Powering the Prius C i-Tech is a hybrid system consisting of a synchronous electric motor and a 1.5-litre aspirated petrol engine developing a combined 74kW/169Nm, driving the front wheels via a continuously-variable transmission (CVT).
While the car weighs in at just 1140kg, engine performance is still underwhelming, with acceleration really only happening at one speed.
Pushing the throttle to the floor evokes essentially the same response from the engine as a regular input, not ideal for moments when a burst of acceleration is required.
Nevertheless, like other petrol-electric Toyota hybrids, the Prius C’s powertrain is a nifty unit, shifting smartly and seamlessly between electric motivation at low speeds and when coasting, and switching to the petrol engine when extra power is required.
The changes are smooth and barely noticeable, and the petrol engine can also feed electric power to the battery when it gets low.
Regenerative braking is also used to recharge the engine, which is relatively loud and intrusive when compared to the Camry hybrid, especially when factoring in the cabin’s mediocre sound insulation.
Efficiency is the name of the game with the little Prius’ powertrain, therefore using a CVT is a smart decision as it is able to get the most out of the petrol engine in the most fuel-effective way possible. It does make for boring driving characteristics, but that has never deterred Prius buyers in the past.
Speaking of efficiency, during our week of mostly urban driving we recorded a fuel economy figure of 4.3 litres per 100km, up only slightly on the miserly 3.9L/100km official number.
Although the car only has a 36-litre fuel tank, range anxiety is not a problem with such low consumption and will also result in minimal fuel bills for owners.
Considering its low fuel consumption and average engine performance, we think the Prius C would make a great option for a P-plater, with irresponsible, high-speed driving kept to a minimum while offering fuel bills that are manageable with a part-time job.
Ride and handling
After a week of driving, we found the Prius C’s ride quality to be about what you’d expect from an affordable light hatch, that being a car that is perfectly easy to drive but lacking on-road finesse.
Its light weight means it is able to skip over rough surfaces and large bumps fairly well, and its small dimensions ensures it can tackle urban roads and tight spaces with ease.
However, it is lacking in polish, with poor noise, vibration and harshness (NVH) levels caused by road and engine noise, and a surprising amount of body roll around corners for a car of its diminutive stature.
The dynamic abilities of the Prius C are limited, feeling like a car that would much rather be driven sensibly as opposed to one that eggs you on to take corners at high speeds. This is no doubt due to its old underpinnings, which date back to 2011 with the current-gen Yaris.
A move to Toyota’s ubiquitous TNGA architecture would no doubt improve the dynamic credibility of the Prius C, but that will likely have to wait until the next generation.
Steering feedback is light but arguably a tad too responsive, which at times can result in constant minor steering corrections that can become tiring.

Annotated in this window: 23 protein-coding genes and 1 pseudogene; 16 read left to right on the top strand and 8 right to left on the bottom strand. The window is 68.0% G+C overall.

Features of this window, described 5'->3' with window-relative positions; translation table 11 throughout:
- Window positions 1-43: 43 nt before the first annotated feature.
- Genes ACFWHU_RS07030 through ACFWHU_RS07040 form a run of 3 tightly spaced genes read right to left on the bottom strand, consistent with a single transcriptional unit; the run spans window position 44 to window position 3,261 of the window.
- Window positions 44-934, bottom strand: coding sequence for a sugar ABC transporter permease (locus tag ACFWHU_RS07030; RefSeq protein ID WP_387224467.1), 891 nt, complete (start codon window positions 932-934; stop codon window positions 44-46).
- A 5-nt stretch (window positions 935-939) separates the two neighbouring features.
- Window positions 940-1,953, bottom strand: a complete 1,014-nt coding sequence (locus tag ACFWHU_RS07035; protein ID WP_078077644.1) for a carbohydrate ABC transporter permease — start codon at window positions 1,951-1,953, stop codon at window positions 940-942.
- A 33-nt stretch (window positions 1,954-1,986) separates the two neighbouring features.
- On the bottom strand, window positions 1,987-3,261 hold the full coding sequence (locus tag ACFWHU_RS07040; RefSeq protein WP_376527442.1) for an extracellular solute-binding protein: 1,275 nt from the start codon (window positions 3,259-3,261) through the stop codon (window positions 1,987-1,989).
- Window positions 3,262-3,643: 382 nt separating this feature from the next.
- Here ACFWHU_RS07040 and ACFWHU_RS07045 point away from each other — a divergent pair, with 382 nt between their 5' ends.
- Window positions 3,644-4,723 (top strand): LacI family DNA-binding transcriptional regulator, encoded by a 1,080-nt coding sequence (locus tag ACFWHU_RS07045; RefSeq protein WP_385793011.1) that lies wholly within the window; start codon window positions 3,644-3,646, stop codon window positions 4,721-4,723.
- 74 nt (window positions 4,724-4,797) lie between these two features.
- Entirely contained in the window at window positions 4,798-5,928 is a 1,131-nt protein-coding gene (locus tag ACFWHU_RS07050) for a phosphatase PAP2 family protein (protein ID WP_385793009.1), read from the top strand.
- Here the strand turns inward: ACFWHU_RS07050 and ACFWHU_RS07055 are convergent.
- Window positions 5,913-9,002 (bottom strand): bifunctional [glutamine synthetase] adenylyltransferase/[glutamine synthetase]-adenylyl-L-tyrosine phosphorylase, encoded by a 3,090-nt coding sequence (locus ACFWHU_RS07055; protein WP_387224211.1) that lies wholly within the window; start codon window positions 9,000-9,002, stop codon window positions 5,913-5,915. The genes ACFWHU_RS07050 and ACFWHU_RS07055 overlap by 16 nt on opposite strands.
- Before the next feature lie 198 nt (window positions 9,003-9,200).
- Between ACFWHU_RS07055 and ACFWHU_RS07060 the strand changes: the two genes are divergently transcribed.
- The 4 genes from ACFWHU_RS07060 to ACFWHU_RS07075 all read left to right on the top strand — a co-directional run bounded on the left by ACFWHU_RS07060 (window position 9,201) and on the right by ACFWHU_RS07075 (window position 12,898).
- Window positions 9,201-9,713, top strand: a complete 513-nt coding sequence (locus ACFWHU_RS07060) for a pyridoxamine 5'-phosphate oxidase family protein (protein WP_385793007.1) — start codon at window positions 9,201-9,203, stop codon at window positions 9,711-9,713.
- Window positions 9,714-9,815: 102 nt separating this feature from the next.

That being said, it is still a very easy and user-friendly car to drive, with a decent ride quality, small dimensions, light steering and not enough engine power to do anything too silly.
Again, these are all qualities to suggest a good car for young drivers, especially if parents are worried that their child fancies themselves as something of a Formula 1 driver minus the skill.
The Prius C offers certain attributes that are hard to match – it is the most affordable hybrid vehicle in Australia, and with an official combined figure of 3.9 litres per 100km, offers outstanding fuel economy that few other vehicles can come close to matching.
However, its relatively expensive asking price compared to other light car offerings really hurts its appeal in a segment where value is a huge priority and cannot be justified by a higher level of refinement or specification.
Its ageing underpinnings also reveal a car that is lacking in finesse and active safety features, being overtaken in refinement by each rival that arrives in new-generation guise.
Its size, performance, fuel economy and driveability lend it to being a great option for first-car buyers, but more established drivers will probably find themselves looking to newer, more affordable offerings.
With the recent release of the new-generation Corolla, we eagerly anticipate what Toyota will possibly make of an all-new Prius C underpinned by the TNGA platform, which would no doubt greatly improve driving dynamics and NVH levels.
How long will that take? Only time will tell.
Mazda2 Genki auto from $22,690 plus on-road costs
Mazda’s smallest hatch in penultimate Genki spec offers good levels of specification and safety and comes with a classy and an interior that is well laid out. Power comes from an 81kW/141Nm 1.5-litre aspirated petrol engine, which provides solid but uninspiring performance.
Suzuki Swift GLX Turbo from $22,990 plus on-road costs
Suzuki’s Swift GLX Turbo is the understated firecracker of the light-car segment with a delightfully peppy 82kW/160Nm 1.0-litre turbo-petrol three-cylinder engine and go-kart-like handling characteristics. As expected for a 915kg vehicle, it does feel slightly tinny and bare-bones inside.
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Model release date: 1 August 2017